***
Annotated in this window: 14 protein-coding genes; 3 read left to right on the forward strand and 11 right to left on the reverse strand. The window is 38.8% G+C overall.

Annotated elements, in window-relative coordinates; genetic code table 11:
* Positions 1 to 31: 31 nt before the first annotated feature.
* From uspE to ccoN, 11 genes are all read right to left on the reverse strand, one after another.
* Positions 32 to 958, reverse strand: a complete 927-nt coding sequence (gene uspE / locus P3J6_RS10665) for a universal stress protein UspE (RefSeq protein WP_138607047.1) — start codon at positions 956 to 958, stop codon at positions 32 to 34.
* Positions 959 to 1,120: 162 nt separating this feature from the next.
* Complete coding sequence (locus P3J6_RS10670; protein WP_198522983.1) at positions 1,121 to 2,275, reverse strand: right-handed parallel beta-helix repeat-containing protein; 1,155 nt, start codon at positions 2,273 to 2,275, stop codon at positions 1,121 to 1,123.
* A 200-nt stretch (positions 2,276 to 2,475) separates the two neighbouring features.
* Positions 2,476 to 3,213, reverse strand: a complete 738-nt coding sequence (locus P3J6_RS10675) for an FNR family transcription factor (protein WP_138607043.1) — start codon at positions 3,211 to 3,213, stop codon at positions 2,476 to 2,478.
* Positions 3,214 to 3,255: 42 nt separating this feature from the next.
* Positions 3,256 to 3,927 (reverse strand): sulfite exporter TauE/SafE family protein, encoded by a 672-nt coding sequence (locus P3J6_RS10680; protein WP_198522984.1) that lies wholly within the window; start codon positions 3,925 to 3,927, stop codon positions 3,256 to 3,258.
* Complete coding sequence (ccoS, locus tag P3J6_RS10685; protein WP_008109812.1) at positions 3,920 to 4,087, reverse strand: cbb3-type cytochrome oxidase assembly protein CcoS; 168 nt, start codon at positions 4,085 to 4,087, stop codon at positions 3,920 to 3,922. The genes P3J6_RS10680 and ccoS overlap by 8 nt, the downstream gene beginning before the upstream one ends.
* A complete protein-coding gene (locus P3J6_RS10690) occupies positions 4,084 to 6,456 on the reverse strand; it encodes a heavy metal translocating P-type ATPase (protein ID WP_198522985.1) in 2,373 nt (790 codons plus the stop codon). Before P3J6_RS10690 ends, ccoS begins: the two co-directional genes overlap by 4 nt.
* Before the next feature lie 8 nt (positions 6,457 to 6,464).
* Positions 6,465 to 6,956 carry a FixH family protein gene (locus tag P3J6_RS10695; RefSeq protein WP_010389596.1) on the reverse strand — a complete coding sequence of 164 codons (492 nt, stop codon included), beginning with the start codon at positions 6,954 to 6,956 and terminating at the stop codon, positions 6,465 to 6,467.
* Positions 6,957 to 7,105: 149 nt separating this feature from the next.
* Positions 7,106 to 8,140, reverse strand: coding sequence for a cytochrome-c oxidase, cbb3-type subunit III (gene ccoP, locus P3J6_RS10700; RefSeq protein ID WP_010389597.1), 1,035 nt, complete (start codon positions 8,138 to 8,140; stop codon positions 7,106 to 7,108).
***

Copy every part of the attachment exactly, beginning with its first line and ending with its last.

Annotated in this window: 14 protein-coding genes; 3 read left to right on the forward strand and 11 right to left on the reverse strand. The window is 38.8% G+C overall.

Annotated elements, in window-relative coordinates; genetic code table 11:
* Positions 1 to 31: 31 nt before the first annotated feature.
* From uspE to ccoN, 11 genes are all read right to left on the reverse strand, one after another.
* Positions 32 to 958, reverse strand: a complete 927-nt coding sequence (gene uspE / locus P3J6_RS10665) for a universal stress protein UspE (RefSeq protein WP_138607047.1) — start codon at positions 956 to 958, stop codon at positions 32 to 34.
* Positions 959 to 1,120: 162 nt separating this feature from the next.
* Complete coding sequence (locus P3J6_RS10670; protein WP_198522983.1) at positions 1,121 to 2,275, reverse strand: right-handed parallel beta-helix repeat-containing protein; 1,155 nt, start codon at positions 2,273 to 2,275, stop codon at positions 1,121 to 1,123.
* A 200-nt stretch (positions 2,276 to 2,475) separates the two neighbouring features.
* Positions 2,476 to 3,213, reverse strand: a complete 738-nt coding sequence (locus P3J6_RS10675) for an FNR family transcription factor (protein WP_138607043.1) — start codon at positions 3,211 to 3,213, stop codon at positions 2,476 to 2,478.
* Positions 3,214 to 3,255: 42 nt separating this feature from the next.
* Positions 3,256 to 3,927 (reverse strand): sulfite exporter TauE/SafE family protein, encoded by a 672-nt coding sequence (locus P3J6_RS10680; protein WP_198522984.1) that lies wholly within the window; start codon positions 3,925 to 3,927, stop codon positions 3,256 to 3,258.
* Complete coding sequence (ccoS, locus tag P3J6_RS10685; protein WP_008109812.1) at positions 3,920 to 4,087, reverse strand: cbb3-type cytochrome oxidase assembly protein CcoS; 168 nt, start codon at positions 4,085 to 4,087, stop codon at positions 3,920 to 3,922. The genes P3J6_RS10680 and ccoS overlap by 8 nt, the downstream gene beginning before the upstream one ends.
* A complete protein-coding gene (locus P3J6_RS10690) occupies positions 4,084 to 6,456 on the reverse strand; it encodes a heavy metal translocating P-type ATPase (protein ID WP_198522985.1) in 2,373 nt (790 codons plus the stop codon). Before P3J6_RS10690 ends, ccoS begins: the two co-directional genes overlap by 4 nt.
* Before the next feature lie 8 nt (positions 6,457 to 6,464).
* Positions 6,465 to 6,956 carry a FixH family protein gene (locus tag P3J6_RS10695; RefSeq protein WP_010389596.1) on the reverse strand — a complete coding sequence of 164 codons (492 nt, stop codon included), beginning with the start codon at positions 6,954 to 6,956 and terminating at the stop codon, positions 6,465 to 6,467.
* Positions 6,957 to 7,105: 149 nt separating this feature from the next.
* Positions 7,106 to 8,140, reverse strand: coding sequence for a cytochrome-c oxidase, cbb3-type subunit III (gene ccoP, locus P3J6_RS10700; RefSeq protein ID WP_010389597.1), 1,035 nt, complete (start codon positions 8,138 to 8,140; stop codon positions 7,106 to 7,108).